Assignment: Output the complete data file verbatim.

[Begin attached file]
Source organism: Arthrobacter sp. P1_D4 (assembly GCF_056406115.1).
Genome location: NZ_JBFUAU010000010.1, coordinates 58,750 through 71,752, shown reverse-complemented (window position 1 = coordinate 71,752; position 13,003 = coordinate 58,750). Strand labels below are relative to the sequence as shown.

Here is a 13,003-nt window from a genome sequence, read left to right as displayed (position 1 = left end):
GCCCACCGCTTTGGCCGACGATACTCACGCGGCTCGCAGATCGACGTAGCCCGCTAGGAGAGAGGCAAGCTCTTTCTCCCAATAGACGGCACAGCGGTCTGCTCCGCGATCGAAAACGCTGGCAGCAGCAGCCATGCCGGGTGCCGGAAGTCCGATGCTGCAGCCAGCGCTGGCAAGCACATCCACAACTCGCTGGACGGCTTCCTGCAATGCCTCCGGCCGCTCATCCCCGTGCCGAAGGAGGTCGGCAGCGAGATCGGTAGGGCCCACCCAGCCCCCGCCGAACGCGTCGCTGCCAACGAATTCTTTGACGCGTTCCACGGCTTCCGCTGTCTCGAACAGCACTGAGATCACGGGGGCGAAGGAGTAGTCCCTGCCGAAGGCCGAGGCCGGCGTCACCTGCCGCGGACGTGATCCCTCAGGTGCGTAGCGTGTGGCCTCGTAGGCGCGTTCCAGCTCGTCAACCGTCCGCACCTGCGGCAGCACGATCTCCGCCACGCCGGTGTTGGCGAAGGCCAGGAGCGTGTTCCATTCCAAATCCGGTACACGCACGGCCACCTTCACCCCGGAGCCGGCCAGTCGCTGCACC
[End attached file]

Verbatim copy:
Source organism: Arthrobacter sp. P1_D4 (assembly GCF_056406115.1).
Genome location: NZ_JBFUAU010000010.1, coordinates 58,750 through 71,752, shown reverse-complemented (window position 1 = coordinate 71,752; position 13,003 = coordinate 58,750). Strand labels below are relative to the sequence as shown.

Here is a 13,003-nt window from a genome sequence, read left to right as displayed (position 1 = left end):
GCCCACCGCTTTGGCCGACGATACTCACGCGGCTCGCAGATCGACGTAGCCCGCTAGGAGAGAGGCAAGCTCTTTCTCCCAATAGACGGCACAGCGGTCTGCTCCGCGATCGAAAACGCTGGCAGCAGCAGCCATGCCGGGTGCCGGAAGTCCGATGCTGCAGCCAGCGCTGGCAAGCACATCCACAACTCGCTGGACGGCTTCCTGCAATGCCTCCGGCCGCTCATCCCCGTGCCGAAGGAGGTCGGCAGCGAGATCGGTAGGGCCCACCCAGCCCCCGCCGAACGCGTCGCTGCCAACGAATTCTTTGACGCGTTCCACGGCTTCCGCTGTCTCGAACAGCACTGAGATCACGGGGGCGAAGGAGTAGTCCCTGCCGAAGGCCGAGGCCGGCGTCACCTGCCGCGGACGTGATCCCTCAGGTGCGTAGCGTGTGGCCTCGTAGGCGCGTTCCAGCTCGTCAACCGTCCGCACCTGCGGCAGCACGATCTCCGCCACGCCGGTGTTGGCGAAGGCCAGGAGCGTGTTCCATTCCAAATCCGGTACACGCACGGCCACCTTCACCCCGGAGCCGGCCAGTCGCTGCACC